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For most Guardsmen, shutdown means no pay, no training

Oct. 9, 2013 - 06:00AM   |  
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Members of the National Guard remain in limbo during the shutdown, with their weekend drills canceled and the funding necessary for training exercises left unapproved.

Defense Secretary Chuck Hagel’s Monday announcement that the Pay Our Military Act allows many civilian employees of the Defense Department to return to work, and also guarantees payment for the military, does not help most National Guardsmen.

As long as the government shutdown persists, the majority of guardsmen will not get paid or trained.

“There will not be any weekend drills until the shutdown is over,” National Guard Association spokesman John Goheen said in a telephone interview. “The longer it goes on the more it degrades readiness.

“They generally get paid at the end of the month. In this difficult economy, some people have multiple jobs, and the National Guard is one of them,” Goheen said.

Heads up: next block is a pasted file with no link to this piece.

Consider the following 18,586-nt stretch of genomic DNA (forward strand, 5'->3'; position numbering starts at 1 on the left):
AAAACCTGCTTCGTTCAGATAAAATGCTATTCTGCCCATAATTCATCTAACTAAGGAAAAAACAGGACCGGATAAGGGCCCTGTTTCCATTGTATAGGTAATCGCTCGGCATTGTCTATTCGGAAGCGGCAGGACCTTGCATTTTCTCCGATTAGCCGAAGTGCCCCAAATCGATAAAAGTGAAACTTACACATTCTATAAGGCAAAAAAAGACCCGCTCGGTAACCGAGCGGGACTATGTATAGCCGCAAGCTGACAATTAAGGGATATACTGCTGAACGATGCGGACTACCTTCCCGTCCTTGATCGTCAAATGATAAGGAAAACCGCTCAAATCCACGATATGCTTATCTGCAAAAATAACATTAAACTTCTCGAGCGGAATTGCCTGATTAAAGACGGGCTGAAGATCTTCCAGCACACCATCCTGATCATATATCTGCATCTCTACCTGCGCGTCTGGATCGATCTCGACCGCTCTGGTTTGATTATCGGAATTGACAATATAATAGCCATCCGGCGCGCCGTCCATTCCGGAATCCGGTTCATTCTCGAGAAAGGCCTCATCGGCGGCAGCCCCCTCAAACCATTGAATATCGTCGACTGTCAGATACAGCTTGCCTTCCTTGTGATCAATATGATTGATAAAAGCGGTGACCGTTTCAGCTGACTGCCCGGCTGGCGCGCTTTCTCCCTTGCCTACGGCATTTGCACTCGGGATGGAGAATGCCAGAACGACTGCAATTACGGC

Guardsmen’s situations depend on their categories, Goheen said. For example, dual status technicians work full time on their National Guard duties and are receiving paychecks. However traditional members of the Guard, who drill on weekends, are not being paid. Those are “the only people that are still out,” Goheen said.

According to the Pentagon, the majority of the National Guard’s 465,000 members are traditional Guardsmen who must participate in the basic requirements of one weekend drill a month and two weeks a year of annual training.

The situation has some officers concerned.

“Throughout the year you have certain time frames to do certain types of training,” said Master Sgt. Paul Wade of the California Army National Guard. “In October, the new fiscal year starts so physical fitness tests, weapons qualifications, medical checkups — those didn’t happen.”

Many states, such as California, have been unable to carry out their weekend drills. But others have been able to tap state funds to continue National Guard exercises.

“They do border patrol, they do anti-drug trafficking, they do the flood relief that’s going on in Colorado, so you can see there are a number of functions that they perform,” National Guard Bureau Public Affairs Officer Maj. Jonathan Craig said.

The traditional Guardsman, participating in uniformed weekend activities but usually holding a civilian job during the week, faces problems unique to this branch of service.

“People who had already turned in notices to their employers saying that would be in school will have to reschedule with their employers,” said Miranda Summers-Lowe, acting public affairs officer for the District of Columbia National Guard.

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